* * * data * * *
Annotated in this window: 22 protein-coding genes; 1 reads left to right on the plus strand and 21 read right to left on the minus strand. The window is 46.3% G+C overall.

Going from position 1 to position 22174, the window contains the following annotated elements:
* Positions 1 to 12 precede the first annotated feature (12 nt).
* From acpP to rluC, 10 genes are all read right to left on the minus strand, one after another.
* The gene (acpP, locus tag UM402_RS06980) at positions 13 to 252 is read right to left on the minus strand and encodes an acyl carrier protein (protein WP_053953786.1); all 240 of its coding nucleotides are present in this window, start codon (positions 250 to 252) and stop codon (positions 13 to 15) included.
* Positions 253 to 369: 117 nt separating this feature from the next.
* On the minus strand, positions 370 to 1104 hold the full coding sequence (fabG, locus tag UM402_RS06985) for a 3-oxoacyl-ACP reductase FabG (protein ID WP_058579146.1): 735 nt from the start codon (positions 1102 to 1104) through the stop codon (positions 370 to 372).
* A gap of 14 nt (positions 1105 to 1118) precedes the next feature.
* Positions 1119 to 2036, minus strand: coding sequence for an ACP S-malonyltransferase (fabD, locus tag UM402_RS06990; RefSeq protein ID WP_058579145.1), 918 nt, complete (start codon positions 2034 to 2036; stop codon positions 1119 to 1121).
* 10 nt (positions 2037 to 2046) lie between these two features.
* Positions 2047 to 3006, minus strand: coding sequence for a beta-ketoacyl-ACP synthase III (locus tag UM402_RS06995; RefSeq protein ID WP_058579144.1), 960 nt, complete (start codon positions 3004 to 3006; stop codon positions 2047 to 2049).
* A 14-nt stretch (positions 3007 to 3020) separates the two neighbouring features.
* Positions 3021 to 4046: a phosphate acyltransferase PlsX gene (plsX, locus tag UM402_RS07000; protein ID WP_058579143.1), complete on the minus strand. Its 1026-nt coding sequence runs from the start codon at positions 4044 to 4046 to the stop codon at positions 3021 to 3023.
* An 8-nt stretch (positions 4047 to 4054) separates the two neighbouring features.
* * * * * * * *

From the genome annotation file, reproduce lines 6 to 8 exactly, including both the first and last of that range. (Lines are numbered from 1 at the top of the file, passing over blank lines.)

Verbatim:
* Positions 253 to 369: 117 nt separating this feature from the next.
* On the minus strand, positions 370 to 1104 hold the full coding sequence (fabG, locus tag UM402_RS06985) for a 3-oxoacyl-ACP reductase FabG (protein ID WP_058579146.1): 735 nt from the start codon (positions 1102 to 1104) through the stop codon (positions 370 to 372).
* A gap of 14 nt (positions 1105 to 1118) precedes the next feature.